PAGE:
August 28, 2013

To Coat Or Not To CoaT

You get a new shiny jig form the store and after a couple of cast you end up with a colorful jig all dented and scratched. This is a serious cause of frustration that I am sure happened to most of us.
A dented and scratched jig keep catching fishes but as fanatics of lures we feel deeply sorry for the beauty of the lure that diminishes after each cast. Fortunately there are some methods that will keep your lure in better shape for a little longer time.
I have seen many videos and articles on magazines about coating the jigs in order to preserve the original state of the jig. Does it work? Is it worth doing it? Expensive? Time consuming? Many question arises regarding this subject.
As far as I know there are two coating agents that are used today by anglers worldwide. One is a single layer of two components epoxy and the other is the single component urethane coating.
Does it work?
Well, in my experience it does work but it all depends on how you apply it and how often you do it. In other words, you can coat the lure and make it resistant but don't expect a seal coat that will make your jig invincible or "immortal". In a way or the other those hard bottom rocks are going to scratch it.

Here is the trick:
You can get a two component epoxy mostly used for hobbies and rod building. First you clean the jig, apply a 800/1000 grit wet sandpaper, you clean with alcohol/thinner and go with the epoxy. You let it dry and it is good to go. Usually one coat is mostly sufficient but it depends also on the thickness of the epoxy used.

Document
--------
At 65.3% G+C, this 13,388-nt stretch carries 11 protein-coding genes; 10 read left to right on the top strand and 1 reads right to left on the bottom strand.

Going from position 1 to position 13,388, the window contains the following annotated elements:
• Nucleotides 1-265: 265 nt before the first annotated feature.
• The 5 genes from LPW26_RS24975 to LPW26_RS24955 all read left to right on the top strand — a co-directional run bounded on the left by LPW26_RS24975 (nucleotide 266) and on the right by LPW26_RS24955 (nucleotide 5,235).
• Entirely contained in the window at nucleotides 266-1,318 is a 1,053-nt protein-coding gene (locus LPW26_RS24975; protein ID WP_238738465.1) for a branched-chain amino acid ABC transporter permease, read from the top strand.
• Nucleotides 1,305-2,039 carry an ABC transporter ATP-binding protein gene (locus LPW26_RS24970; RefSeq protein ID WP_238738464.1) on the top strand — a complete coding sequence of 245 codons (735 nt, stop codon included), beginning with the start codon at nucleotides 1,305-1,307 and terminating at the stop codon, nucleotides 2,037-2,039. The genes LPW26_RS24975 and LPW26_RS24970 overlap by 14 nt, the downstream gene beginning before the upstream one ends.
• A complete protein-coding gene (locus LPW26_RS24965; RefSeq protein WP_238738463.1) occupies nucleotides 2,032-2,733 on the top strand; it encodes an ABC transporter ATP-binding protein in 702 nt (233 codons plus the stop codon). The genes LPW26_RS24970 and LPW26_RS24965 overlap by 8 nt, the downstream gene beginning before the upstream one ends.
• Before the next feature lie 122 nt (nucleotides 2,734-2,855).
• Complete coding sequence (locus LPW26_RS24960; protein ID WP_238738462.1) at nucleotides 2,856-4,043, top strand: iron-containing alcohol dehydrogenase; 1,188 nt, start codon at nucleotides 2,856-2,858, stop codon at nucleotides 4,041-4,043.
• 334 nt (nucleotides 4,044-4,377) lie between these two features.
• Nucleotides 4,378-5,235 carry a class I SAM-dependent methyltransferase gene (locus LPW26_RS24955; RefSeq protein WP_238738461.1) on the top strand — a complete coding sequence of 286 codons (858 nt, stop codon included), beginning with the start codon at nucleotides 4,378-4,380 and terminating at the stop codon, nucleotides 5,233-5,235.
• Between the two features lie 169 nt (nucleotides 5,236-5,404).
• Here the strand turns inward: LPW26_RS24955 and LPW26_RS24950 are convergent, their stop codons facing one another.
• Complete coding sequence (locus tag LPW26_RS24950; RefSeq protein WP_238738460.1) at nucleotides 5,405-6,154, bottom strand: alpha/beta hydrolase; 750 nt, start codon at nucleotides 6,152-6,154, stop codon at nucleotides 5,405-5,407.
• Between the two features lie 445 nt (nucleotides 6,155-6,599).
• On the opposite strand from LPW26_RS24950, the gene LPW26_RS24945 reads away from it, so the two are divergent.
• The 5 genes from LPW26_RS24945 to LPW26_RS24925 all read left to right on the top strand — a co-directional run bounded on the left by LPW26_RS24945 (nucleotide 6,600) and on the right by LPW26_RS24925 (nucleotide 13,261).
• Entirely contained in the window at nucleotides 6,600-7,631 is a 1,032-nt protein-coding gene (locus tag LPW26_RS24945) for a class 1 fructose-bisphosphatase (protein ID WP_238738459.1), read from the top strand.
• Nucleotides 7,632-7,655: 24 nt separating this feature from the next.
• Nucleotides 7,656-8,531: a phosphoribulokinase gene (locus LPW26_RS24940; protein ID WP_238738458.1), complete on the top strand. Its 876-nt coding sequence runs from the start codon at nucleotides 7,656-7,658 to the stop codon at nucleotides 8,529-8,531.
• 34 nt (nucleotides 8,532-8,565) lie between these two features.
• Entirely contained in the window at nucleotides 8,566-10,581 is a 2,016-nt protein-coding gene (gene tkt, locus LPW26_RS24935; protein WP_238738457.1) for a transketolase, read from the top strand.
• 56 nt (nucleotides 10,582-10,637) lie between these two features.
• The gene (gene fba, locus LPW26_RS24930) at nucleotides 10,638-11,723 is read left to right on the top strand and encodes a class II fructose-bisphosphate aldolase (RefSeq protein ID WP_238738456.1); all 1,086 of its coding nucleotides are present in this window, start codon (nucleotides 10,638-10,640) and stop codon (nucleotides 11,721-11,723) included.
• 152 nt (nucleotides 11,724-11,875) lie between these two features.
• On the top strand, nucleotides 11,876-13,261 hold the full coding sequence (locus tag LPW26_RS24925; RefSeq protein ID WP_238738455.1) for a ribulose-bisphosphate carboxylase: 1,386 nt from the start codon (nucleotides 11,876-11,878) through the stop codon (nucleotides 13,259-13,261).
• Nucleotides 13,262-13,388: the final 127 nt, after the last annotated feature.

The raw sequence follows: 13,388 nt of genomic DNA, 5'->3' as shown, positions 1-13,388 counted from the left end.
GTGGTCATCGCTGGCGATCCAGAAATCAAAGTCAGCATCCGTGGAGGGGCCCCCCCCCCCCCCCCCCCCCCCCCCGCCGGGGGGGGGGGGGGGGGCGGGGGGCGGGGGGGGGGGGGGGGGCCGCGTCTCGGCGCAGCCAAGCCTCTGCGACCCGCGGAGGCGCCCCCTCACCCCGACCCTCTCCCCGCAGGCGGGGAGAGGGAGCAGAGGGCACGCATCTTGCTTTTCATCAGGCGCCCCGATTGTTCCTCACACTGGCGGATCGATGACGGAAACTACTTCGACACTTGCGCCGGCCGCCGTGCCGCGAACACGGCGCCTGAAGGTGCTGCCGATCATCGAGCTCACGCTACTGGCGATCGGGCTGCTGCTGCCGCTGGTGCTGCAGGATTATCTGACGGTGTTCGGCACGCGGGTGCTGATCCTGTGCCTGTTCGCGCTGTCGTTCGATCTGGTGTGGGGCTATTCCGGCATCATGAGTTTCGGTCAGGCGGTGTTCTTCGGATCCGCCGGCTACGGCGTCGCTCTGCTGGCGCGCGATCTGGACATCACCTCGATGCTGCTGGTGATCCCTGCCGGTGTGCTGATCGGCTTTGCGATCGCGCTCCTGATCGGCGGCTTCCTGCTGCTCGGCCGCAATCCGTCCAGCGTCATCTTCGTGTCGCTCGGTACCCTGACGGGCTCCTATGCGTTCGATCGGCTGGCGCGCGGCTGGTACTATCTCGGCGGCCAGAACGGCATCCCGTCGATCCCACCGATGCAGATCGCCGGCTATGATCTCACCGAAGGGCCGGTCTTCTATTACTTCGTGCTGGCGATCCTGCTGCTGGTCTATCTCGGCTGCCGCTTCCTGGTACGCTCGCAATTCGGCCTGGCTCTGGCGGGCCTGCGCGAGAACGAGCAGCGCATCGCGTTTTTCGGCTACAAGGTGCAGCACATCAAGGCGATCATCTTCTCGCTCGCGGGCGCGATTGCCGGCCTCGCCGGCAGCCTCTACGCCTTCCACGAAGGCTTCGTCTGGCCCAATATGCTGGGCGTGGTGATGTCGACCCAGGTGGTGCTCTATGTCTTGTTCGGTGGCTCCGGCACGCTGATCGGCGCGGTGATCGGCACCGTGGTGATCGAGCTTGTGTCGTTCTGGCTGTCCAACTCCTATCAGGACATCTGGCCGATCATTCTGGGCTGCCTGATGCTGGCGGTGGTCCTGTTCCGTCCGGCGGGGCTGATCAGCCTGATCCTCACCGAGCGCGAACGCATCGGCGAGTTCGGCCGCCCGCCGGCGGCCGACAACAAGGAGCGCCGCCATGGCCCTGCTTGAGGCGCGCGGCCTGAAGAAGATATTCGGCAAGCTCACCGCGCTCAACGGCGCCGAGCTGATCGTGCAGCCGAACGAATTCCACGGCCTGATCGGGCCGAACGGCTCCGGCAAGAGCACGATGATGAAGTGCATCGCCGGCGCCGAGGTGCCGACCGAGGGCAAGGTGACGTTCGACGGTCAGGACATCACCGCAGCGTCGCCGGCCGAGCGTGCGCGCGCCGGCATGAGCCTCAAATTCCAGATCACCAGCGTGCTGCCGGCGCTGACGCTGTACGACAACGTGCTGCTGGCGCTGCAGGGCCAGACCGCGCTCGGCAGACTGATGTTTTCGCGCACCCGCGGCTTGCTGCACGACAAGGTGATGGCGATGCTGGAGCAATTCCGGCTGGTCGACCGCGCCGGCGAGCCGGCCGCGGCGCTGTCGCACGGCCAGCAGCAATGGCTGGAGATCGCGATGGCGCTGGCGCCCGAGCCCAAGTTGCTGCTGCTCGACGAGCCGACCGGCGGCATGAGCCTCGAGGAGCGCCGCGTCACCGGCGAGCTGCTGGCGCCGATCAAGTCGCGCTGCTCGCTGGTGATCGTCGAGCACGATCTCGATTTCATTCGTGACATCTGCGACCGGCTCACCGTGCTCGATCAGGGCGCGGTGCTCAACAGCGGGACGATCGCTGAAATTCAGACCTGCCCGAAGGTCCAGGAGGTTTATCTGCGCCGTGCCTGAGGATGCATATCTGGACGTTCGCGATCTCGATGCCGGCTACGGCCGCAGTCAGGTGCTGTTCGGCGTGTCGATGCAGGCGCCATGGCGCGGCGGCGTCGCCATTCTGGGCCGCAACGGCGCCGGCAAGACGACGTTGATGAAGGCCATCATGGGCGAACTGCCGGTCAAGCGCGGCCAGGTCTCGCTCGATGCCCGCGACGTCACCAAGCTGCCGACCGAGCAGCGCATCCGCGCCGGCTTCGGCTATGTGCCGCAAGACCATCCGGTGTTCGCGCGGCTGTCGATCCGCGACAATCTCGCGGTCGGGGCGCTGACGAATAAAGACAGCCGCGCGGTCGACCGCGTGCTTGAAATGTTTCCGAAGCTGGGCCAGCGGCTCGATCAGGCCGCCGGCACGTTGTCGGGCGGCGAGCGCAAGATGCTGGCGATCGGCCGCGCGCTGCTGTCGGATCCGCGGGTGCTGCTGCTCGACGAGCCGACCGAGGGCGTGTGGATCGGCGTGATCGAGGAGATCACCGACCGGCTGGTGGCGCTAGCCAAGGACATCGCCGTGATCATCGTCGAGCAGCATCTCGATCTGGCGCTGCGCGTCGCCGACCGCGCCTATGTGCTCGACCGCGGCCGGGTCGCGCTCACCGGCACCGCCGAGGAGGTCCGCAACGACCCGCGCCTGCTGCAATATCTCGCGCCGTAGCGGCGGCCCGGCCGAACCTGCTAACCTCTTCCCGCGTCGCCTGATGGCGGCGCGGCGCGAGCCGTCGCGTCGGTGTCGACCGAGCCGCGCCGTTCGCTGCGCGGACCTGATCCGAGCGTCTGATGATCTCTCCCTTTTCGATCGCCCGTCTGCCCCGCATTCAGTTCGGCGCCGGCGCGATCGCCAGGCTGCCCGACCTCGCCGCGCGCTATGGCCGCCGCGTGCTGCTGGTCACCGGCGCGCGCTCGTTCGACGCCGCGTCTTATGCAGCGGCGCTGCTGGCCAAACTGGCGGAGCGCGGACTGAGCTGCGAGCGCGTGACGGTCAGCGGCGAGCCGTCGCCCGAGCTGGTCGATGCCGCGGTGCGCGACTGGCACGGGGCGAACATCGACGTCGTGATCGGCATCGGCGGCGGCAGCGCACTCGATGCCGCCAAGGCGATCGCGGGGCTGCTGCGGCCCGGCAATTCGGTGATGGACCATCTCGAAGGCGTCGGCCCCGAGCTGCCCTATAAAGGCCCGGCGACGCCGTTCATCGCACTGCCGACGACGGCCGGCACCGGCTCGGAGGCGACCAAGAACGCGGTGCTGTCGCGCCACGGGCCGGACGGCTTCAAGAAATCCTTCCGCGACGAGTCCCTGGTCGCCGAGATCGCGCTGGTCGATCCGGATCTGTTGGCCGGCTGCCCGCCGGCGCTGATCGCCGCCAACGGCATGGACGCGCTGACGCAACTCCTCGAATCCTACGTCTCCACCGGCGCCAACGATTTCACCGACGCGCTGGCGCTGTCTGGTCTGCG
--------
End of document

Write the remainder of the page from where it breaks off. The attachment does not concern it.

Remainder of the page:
The drawback?
Well, with the two part epoxy you need to apply it on several jigs otherwise you will endup with 250cc of epoxy unused and cured at the point that is useless. The best thing to do is to get everything ready, have a nice deep jar in hand and start dipping the jigs.

The other material used is much easier and on the long run cheaper. Some companies sell urethane mono component epoxy. It cures with moisture/air so it has a long working time and it is a quicker and cleaner job.
The drawback?
Even if it virtually doesn't suppose to cure you have to be careful in storing the stuff as the air will in a way or the other start curing the liquid. Secondly, the material , is not as durable as the 2 part epoxy therefore you might need to use it more often.

To summarize:

2 Part epoxy:

+ Durable
+ Widely Available

- Usability
- Needs mixing


+ Easy to use. You open the jar and dip it

- Durability
- Needs to be stored properly
- Availability

These are my opinions. Feel free to comment and share your experiences.
A friend of mine has also recommended some floor polish as a good alternative. Need to try and verify it.

Here is a video made by TOHO, a Japanese brand that makes urethane stuff for jigs and lures.

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